Abdulla Al Marar, Head of Space Projects, UAE Space Agency, talks about the founding of the MeznSat programme and how it is a driver for students pursuing a career in space
One of the main objectives of the UAE Space Agency is to build capabilities in the space sector, in space engineering and sciences, especially within the university community. MeznSat, initiated in 2017, began as an education programme to design, build and operate a satellite, but at an educational level.
There is a global trend in space education programmes, encouraging the use of CubeSats or nanosatellites to engage students in satellite and space research. However, what started as an educational trend is now slowly turning commercial with private agencies and companies using satellites built by student bodies for commercial purposes.
The UAE Space Agency followed up on this trend with the founding of the MeznSat programme, a 3U CubeSat that will be used to study the environment and also look at greenhouse gas emissions over the UAE, especially methane and carbon dioxide. The programme is founded and run by the UAE Space Agency with participation by two local universities, Khalifa University and the American University of Ras Al Khaimah (AURAK).
Now, while universities usually compete with each other, our idea at the UAE Space Agency was to get the two universities to come together and collaborate on the MeznSat project and benefit from each other’s strengths. Most of the undergraduates participating in the project were from Khalifa University, considering it already has the YahSat Space Lab, and were initially working on a CubeSat programme before MeznSat. So, while Khalifa University has the expertise and the facilities, it also has some postgraduates coming back and working with the undergraduates and sharing their expertise. The UAE Space Agency sees the big picture and wishes all universities to cooperate and work with each other, allowing the UAE to benefit from this synergy.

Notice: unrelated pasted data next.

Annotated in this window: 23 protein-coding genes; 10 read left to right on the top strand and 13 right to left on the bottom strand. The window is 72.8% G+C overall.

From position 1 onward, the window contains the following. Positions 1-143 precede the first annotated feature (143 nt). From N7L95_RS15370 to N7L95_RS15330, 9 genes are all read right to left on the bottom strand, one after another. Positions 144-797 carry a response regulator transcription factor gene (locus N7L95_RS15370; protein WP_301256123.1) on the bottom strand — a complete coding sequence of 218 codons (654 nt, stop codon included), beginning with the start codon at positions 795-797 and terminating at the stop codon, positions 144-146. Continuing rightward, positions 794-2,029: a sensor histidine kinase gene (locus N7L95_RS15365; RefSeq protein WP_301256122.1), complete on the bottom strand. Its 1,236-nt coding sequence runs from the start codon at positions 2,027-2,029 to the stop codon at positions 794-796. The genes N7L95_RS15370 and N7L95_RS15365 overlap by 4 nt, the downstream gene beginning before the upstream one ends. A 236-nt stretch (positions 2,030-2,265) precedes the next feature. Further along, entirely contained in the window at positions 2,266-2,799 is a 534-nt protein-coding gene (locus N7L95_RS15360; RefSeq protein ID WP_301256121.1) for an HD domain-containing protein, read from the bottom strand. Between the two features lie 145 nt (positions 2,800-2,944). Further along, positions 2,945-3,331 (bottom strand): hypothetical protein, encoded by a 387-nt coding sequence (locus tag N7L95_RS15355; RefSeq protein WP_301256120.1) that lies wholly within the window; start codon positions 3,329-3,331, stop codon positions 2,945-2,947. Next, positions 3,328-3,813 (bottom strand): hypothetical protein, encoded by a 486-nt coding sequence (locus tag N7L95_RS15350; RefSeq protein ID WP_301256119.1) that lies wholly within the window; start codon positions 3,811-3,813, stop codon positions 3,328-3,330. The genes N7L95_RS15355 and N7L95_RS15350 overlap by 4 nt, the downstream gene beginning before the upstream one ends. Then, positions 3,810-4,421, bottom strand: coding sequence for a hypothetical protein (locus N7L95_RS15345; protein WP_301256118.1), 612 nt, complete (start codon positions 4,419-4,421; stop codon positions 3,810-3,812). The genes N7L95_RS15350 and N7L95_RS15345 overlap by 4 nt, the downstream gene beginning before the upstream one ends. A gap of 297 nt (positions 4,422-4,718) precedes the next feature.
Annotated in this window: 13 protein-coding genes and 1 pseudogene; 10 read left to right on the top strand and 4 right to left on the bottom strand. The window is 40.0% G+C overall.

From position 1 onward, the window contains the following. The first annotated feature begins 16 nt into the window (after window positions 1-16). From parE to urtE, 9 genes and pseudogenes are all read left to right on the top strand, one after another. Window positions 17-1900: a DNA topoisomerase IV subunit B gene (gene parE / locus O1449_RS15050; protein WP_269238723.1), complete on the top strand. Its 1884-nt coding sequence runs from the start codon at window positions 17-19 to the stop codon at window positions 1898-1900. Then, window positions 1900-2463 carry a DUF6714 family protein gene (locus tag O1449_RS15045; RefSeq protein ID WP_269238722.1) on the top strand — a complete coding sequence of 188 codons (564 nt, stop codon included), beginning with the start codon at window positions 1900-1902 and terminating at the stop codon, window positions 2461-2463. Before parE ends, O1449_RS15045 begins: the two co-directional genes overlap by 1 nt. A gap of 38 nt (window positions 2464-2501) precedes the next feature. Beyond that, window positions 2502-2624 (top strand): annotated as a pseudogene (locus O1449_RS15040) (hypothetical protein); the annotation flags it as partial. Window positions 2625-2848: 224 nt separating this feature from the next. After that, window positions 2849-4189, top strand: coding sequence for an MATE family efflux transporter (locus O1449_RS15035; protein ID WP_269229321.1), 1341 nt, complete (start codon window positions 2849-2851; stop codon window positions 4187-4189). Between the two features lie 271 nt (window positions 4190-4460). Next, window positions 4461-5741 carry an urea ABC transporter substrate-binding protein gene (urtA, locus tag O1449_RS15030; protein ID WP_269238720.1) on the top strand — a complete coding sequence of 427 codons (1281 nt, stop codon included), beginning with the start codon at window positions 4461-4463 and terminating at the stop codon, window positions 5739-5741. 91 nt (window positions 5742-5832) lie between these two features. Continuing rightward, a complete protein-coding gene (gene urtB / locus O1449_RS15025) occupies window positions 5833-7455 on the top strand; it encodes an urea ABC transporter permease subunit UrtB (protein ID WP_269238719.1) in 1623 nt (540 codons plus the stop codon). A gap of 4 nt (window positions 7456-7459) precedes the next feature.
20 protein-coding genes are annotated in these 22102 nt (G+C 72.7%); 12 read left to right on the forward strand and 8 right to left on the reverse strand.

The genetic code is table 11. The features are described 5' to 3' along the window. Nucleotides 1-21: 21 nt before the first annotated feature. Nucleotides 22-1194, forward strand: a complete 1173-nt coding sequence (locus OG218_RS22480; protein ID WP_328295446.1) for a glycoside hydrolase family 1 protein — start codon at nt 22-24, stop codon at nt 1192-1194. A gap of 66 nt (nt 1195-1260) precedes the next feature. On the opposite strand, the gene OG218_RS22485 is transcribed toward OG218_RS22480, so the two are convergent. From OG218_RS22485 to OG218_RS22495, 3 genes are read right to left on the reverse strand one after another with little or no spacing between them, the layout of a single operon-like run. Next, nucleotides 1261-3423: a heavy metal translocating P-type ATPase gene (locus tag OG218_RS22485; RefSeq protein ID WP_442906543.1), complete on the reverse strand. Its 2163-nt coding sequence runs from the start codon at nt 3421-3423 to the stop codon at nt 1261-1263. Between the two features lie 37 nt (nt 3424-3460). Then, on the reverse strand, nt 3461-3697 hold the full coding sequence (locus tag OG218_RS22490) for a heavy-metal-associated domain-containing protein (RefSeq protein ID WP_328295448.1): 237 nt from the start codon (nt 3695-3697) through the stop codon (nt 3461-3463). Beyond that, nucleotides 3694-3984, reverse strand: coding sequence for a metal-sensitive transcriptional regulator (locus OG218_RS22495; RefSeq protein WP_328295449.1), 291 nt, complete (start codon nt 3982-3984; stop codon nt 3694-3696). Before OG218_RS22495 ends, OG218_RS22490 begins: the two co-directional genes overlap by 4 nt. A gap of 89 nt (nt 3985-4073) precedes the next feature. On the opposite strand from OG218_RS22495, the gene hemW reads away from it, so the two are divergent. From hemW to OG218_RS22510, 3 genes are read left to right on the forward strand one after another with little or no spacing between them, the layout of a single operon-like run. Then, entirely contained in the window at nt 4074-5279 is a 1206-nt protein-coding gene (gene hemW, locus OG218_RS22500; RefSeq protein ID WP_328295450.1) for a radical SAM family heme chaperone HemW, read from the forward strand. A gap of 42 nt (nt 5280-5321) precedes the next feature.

While MeznSat is expected to launch early next year, the programme itself is part of a broader nanosatellite programme, with a series of nanosatellites expected to be built by students from various universities. The idea is to get other universities to participate in the programme and look at contributing to the satellite payload, which could include anything from a camera to a communications device.
The launch of the first Emirati astronaut, of course, has only raised interest in the UAE space programme among students here, including in the MeznSat programme and we are hoping that this will generate the required interest among universities to come and be a part of the UAE space programme in the short and long term.